I suggested that, perhaps, the Spiritual Works are referring more to #2. It is unfortunate that many people jump to #1 and that's probably why we're all kind of hesitant about the whole situation (me included, thus the penny loafer). I think if more people believed they were supposed to earnestly advise someone, they would respond more favorably (on both sides) than if there were to "read someone the riot act". I'm pretty sure Jesus wasn't shy about #2 while almost always avoiding #1 (you know, He did turn over a table or two).

The funeral was lovely and it was extra special for my daughter and me because of the presider. This lovely priest is old and slow and deliberate. He takes time to discuss important matters and likes to talk about anything and everything to anyone who will stop to listen. It's such an easy thing to become impatient when he is saying Mass. Today I was given the grace (because Grammy had the little ones) to just sit and listen and walk slowly with him through the beauty of the funeral liturgy. I even chuckled to myself when I closed my eyes as he said "Thrones and Dominations" (he says it every Mass) because I could just envision the Dominions smiling at that.
The "Dominions" (Eph. 1:21; Col. 1:16) (lat. dominatio, plural dominationes, also translated from the Greek term kyriotētes, pl. of kyriotēs, as "Lordships") or "Dominations" are presented as the hierarchy of celestial beings "Lordships" in some English translations of the De Coelesti Hierarchia. The Dominions regulate the duties of lower angels. It is only with extreme rarity that the angelic lords make themselves physically known to humans.
The Dominions are believed to look like divinely beautiful humans with a pair of feathered wings, much like the common representation of angels, but they may be distinguished from other groups by wielding orbs of light fastened to the heads of their scepters or on the pommel of their swords
Is what the priest said incorrect? Of course. Can people get themselves all worked up because he said the wrong word? Yes. Still, this is an old man who has dedicated himself to bringing the Body and Blood of our Savior to people through the Mass Really. I think the angels can appreciate that a little more than the fact that he gets stuck on one word. They're like that. Being angels, in heaven, they're full of joy and don't tend to nit-pick everything.

So, in this Year of Mercy I'm going to try to be more like the angels in heaven. Close to God and not nit-picky (you know that phrase refers to picking lice nits out of someone's hair? don't be like that!).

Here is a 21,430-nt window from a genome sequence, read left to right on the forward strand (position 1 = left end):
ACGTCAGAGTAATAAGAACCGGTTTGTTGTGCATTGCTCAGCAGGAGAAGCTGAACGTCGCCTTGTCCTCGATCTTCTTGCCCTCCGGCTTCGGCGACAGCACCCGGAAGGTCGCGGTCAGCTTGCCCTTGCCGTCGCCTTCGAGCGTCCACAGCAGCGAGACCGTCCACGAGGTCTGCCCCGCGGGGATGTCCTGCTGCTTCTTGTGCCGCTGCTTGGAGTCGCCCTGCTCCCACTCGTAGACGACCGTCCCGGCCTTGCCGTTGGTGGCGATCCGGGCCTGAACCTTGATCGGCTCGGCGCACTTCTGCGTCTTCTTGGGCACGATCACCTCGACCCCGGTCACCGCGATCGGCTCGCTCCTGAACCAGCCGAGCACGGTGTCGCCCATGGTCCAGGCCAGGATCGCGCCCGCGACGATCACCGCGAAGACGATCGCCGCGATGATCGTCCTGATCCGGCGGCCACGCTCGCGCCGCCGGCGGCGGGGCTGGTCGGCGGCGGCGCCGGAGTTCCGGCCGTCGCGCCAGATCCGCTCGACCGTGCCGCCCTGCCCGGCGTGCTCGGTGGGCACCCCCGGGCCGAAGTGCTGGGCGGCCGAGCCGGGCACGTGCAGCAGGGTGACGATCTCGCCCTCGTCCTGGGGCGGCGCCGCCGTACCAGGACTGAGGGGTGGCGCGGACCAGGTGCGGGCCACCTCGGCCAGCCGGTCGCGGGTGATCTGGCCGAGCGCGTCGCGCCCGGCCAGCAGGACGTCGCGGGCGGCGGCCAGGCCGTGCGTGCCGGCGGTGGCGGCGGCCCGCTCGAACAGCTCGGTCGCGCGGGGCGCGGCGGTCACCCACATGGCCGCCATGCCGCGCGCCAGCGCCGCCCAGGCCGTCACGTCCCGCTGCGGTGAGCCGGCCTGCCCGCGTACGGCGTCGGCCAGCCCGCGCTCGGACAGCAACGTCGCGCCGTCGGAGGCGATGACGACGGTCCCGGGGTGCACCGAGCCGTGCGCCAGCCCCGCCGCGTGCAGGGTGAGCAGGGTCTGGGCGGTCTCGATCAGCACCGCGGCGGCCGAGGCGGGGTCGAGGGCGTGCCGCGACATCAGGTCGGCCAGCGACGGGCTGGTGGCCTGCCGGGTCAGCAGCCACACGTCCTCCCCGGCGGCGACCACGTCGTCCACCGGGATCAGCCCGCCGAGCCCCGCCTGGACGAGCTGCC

If someone is taking the Eucharist to a home bound parishioner and decides to stop and talk to everyone on their way out, I'm just going to tell Jesus I love Him and ask His healing for the recipient. If I attend a wedding and the vows sound more like they came off a reality show than the norms for a Catholic wedding, I'm just going to ask the Blessed Mother to wrap the bride up in her mantle and lead her to the truth of being a wife in a sacramental marriage. If someone is sitting in church and speaking badly about someone or something...especially if they're doing it in direct sight of the Tabernacle? I'm walking away. Perhaps my flight will speak volumes and perhaps it won't. Hopefully the prayers I invoke while leaving, that God may open their eyes to the truth of their behavior, will help change the situation.

Ultimately, I'm not God. I sin nearly every hour of every day. There are sooooo many things that I do wrong. That doesn't mean, for even one moment, that I can't instruct someone who doesn't know what is correct in a certain situation or even "admonish" someone who is hurting themselves or someone else. I say that specifically because I don't want anyone to stop their loving correction and instruction of me because they are also a sinner. If you see me (or my children) doing wrong, it's the correct thing to point it out. If you find yourself unable to point it out in a loving and merciful way (this is why I walk away and pray sometimes) please at least ask God to open my eyes to the situation. I would like to believe that, as a community, we want what is best for one another. As I told my kids this morning, we tell them when they do something wrong because we want them to know that it's wrong and because, ultimately, we want to be with them in heaven. That takes a whole lot of correction and instruction (on both parts...just after that, my son reminded me I was a loving and merciful manner).